That doesn't mean heroes are perfect. They can have flaws and weaknesses. They may be reluctant. They can make mistakes. They can stray from the path and be tempted to do the wrong thing or to take advantage of a situation for selfish gain. They may not even realize what they're capable of because they've never been tested. One of my favorite fictional tropes is the unlikely hero, the seemingly ordinary person who gets thrown into extraordinary circumstances and then discovers what kind of person he really is. I'm even a fan of the honorable thief, the Robin Hood type who robs from the rich and crooked to help the poor and helpless, or else the reformed thief who learns to use his skills for good. These are people with pasts who have been bad or who are in opposition to the status quo, but they are still highly skilled, and they still act honorably, in the grand scheme of things, even if they might not be following the letter of the law. In general, the heroes I like are basically good people who have the right motives in spite of their flaws, pasts, weaknesses and mistakes.

And that brings me to another side of this issue, moral relativism. I'm totally on board with developing villains as real characters and not just mustache-twirling cardboard cutouts. I agree that they should have some motivation -- but not to the point where they come across like some Dr. Doofenshmirtz evil scheme backstory, where everything they do is justified by some sad thing in their past (I expect the villain to justify and excuse himself, but I don't like it when the story or author seems to do so, when I feel like I'm supposed to feel like his past justifies his actions). And I accept the idea that the villain sees himself as the hero of his own story, that he's not doing these things just to be evil but that he has a purpose that he thinks is totally justified, even if that purpose is extremely selfish. But I keep hearing in writing seminars or panel discussions where authors will say that really the only difference between the hero and the villain is a matter of perspective based on whose story it is.

Uh, no. Sorry. If the only difference between the hero and the villain is whose point of view the story is in, then you don't really have a hero I want to read about. The bad guy and the good guy should be doing different things for different reasons, and even if they're doing some of the same things, they should be doing them in different ways and for different reasons. The good guy may have to kill people, but I would expect that he'd try to avoid hurting innocents while he's killing bad guys, and I would hope that he's doing all this for some greater good, that perhaps in the big picture more lives will be saved by defeating the bad guy. Meanwhile, the bad guy is more likely to kill indiscriminately and to do so for selfish motives. The good guy may not always follow the letter of the law, because the law can hide a lot of injustice and can be manipulated, but he's doing the things he's doing for reasons beyond himself or without darker motives like, say, racism or revenge.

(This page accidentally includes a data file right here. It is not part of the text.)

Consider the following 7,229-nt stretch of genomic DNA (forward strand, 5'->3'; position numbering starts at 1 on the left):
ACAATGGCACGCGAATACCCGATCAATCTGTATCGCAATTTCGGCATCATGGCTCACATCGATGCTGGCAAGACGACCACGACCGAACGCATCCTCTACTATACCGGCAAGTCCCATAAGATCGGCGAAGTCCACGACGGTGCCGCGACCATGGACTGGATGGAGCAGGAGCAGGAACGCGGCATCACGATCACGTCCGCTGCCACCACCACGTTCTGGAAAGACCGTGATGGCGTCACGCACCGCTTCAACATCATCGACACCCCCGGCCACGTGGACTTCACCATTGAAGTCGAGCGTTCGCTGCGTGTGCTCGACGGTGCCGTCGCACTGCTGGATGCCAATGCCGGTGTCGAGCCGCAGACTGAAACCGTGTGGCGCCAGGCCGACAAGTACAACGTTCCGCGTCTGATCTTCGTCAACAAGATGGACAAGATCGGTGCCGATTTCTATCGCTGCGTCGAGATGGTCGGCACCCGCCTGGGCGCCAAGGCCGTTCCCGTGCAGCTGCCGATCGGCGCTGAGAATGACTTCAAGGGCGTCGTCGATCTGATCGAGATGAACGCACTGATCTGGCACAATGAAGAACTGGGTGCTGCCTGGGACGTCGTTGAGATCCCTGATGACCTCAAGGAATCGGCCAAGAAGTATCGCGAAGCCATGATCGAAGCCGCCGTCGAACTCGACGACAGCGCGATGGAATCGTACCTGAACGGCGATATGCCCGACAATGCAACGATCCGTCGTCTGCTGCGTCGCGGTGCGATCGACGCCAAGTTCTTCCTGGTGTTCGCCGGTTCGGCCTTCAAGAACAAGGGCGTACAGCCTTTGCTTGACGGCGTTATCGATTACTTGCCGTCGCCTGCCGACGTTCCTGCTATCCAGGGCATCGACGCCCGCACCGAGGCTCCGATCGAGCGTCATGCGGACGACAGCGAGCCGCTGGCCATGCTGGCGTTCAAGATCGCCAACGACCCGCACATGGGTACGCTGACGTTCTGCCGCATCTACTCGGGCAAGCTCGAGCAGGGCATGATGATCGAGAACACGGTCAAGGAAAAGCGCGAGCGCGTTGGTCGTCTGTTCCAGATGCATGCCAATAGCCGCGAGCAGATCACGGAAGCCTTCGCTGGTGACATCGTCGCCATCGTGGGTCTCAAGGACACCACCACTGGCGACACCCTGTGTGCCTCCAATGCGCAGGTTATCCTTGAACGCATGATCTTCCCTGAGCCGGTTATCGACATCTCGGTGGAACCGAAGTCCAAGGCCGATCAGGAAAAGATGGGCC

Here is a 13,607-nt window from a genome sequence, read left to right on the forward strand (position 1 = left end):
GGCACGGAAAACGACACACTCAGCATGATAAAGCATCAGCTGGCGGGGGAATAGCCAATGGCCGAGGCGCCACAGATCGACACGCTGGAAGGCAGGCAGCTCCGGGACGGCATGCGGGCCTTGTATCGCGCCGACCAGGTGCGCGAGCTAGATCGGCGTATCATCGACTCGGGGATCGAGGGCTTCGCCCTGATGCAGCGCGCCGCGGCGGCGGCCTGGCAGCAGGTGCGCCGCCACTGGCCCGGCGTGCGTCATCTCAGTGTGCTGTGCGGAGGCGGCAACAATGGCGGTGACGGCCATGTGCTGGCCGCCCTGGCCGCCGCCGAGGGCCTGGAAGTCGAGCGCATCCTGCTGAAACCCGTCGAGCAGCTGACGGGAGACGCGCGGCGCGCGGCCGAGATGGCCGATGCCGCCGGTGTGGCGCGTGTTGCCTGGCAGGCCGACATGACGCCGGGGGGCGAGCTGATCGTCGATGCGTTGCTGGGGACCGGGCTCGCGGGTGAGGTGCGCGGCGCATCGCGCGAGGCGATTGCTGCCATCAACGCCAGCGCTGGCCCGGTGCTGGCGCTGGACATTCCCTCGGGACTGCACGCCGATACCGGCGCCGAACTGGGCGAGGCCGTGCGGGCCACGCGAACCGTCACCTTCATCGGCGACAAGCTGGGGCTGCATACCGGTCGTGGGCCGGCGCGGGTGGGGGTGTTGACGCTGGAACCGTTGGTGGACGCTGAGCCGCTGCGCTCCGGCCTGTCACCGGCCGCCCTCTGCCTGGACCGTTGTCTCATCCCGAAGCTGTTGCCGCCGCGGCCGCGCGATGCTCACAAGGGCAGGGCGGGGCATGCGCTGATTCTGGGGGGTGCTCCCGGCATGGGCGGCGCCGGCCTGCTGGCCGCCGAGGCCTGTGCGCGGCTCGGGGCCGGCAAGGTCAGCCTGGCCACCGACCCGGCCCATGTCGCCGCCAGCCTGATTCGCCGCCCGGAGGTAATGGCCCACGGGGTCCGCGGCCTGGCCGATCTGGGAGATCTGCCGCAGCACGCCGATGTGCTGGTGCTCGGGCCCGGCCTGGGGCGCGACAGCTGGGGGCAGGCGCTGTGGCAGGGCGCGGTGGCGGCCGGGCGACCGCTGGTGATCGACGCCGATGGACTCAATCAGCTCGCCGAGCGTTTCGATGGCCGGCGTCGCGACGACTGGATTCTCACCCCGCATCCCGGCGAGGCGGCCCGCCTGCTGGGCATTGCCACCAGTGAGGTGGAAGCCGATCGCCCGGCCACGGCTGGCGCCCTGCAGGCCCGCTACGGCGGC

If the protagonist of your story isn't heroic in this sense, he's still a villain even if he's the main character, and I want him to lose. Think about Macbeth -- Macbeth is the main character, but he's still the villain of the story because he does bad things for bad reasons, and he's ultimately defeated. He isn't a hero, in spite of being the main character and in spite of the story being told mostly from his point of view.

All of this was a big reason why fantasy fiction appealed to me in the first place. I wanted white knights on fiery steeds vanquishing evil. I wanted innocent farmboys who rose to the occasion when they were dragged into great events. I wanted to imagine that if such a thing ever happened to me, I would be able to live up to those examples.

Wednesday, March 30, 2011

Using Real Life in Fiction

Wow, when my subconscious decides to get going, it really gets going. After a week or so of struggling to write five to ten pages a day, I did thirty pages yesterday and probably could have done more, but I also had to finish a freelance project and then I was just too tired to spell words properly. My mom says I don't get writer's block, I get writer's logjam, so that once it's cleared, whole huge amounts of stuff then come pouring out. It's like ideas were building up and building up, but were stuck behind one part that wasn't working, and once that one part was figured out, then all the other ideas were free. I did find that things worked out in a totally different way than I'd planned, which I hope makes for some unexpected twists. Now I'm kind of curious how the rest of the story will go.